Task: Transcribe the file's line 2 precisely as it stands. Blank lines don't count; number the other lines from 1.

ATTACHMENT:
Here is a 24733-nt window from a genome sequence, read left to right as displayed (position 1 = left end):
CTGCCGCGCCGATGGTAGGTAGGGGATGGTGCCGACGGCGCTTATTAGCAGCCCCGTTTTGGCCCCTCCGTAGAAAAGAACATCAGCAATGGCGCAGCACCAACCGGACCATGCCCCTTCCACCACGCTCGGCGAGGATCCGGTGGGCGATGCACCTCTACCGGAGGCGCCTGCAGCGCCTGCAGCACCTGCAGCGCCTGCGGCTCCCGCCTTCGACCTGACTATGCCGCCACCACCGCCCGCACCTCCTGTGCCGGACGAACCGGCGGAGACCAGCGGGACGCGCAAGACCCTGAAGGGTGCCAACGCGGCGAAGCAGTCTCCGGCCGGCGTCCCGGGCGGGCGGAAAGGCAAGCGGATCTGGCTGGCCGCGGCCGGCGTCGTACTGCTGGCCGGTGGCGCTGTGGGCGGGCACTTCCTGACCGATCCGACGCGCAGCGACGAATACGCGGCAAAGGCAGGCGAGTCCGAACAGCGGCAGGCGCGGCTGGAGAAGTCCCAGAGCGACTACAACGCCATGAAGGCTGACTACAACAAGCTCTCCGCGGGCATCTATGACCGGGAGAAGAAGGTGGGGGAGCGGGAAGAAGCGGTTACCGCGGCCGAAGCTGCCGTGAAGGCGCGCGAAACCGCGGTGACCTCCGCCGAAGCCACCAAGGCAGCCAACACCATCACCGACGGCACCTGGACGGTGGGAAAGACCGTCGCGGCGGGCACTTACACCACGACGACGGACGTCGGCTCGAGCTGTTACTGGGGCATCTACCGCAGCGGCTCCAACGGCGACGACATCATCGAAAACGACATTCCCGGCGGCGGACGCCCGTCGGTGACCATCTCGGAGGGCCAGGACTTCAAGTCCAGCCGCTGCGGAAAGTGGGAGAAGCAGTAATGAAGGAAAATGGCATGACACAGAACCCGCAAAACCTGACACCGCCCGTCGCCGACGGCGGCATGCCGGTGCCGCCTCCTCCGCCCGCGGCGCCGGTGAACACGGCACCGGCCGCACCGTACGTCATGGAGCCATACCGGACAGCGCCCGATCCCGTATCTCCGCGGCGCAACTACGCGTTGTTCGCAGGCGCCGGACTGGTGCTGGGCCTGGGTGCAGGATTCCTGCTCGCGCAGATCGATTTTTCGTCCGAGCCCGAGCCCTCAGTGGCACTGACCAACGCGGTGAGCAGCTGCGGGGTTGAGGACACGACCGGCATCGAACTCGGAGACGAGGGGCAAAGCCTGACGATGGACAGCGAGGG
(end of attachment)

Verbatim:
CTGCCGCGCCGATGGTAGGTAGGGGATGGTGCCGACGGCGCTTATTAGCAGCCCCGTTTTGGCCCCTCCGTAGAAAAGAACATCAGCAATGGCGCAGCACCAACCGGACCATGCCCCTTCCACCACGCTCGGCGAGGATCCGGTGGGCGATGCACCTCTACCGGAGGCGCCTGCAGCGCCTGCAGCACCTGCAGCGCCTGCGGCTCCCGCCTTCGACCTGACTATGCCGCCACCACCGCCCGCACCTCCTGTGCCGGACGAACCGGCGGAGACCAGCGGGACGCGCAAGACCCTGAAGGGTGCCAACGCGGCGAAGCAGTCTCCGGCCGGCGTCCCGGGCGGGCGGAAAGGCAAGCGGATCTGGCTGGCCGCGGCCGGCGTCGTACTGCTGGCCGGTGGCGCTGTGGGCGGGCACTTCCTGACCGATCCGACGCGCAGCGACGAATACGCGGCAAAGGCAGGCGAGTCCGAACAGCGGCAGGCGCGGCTGGAGAAGTCCCAGAGCGACTACAACGCCATGAAGGCTGACTACAACAAGCTCTCCGCGGGCATCTATGACCGGGAGAAGAAGGTGGGGGAGCGGGAAGAAGCGGTTACCGCGGCCGAAGCTGCCGTGAAGGCGCGCGAAACCGCGGTGACCTCCGCCGAAGCCACCAAGGCAGCCAACACCATCACCGACGGCACCTGGACGGTGGGAAAGACCGTCGCGGCGGGCACTTACACCACGACGACGGACGTCGGCTCGAGCTGTTACTGGGGCATCTACCGCAGCGGCTCCAACGGCGACGACATCATCGAAAACGACATTCCCGGCGGCGGACGCCCGTCGGTGACCATCTCGGAGGGCCAGGACTTCAAGTCCAGCCGCTGCGGAAAGTGGGAGAAGCAGTAATGAAGGAAAATGGCATGACACAGAACCCGCAAAACCTGACACCGCCCGTCGCCGACGGCGGCATGCCGGTGCCGCCTCCTCCGCCCGCGGCGCCGGTGAACACGGCACCGGCCGCACCGTACGTCATGGAGCCATACCGGACAGCGCCCGATCCCGTATCTCCGCGGCGCAACTACGCGTTGTTCGCAGGCGCCGGACTGGTGCTGGGCCTGGGTGCAGGATTCCTGCTCGCGCAGATCGATTTTTCGTCCGAGCCCGAGCCCTCAGTGGCACTGACCAACGCGGTGAGCAGCTGCGGGGTTGAGGACACGACCGGCATCGAACTCGGAGACGAGGGGCAAAGCCTGACGATGGACAGCGAGGG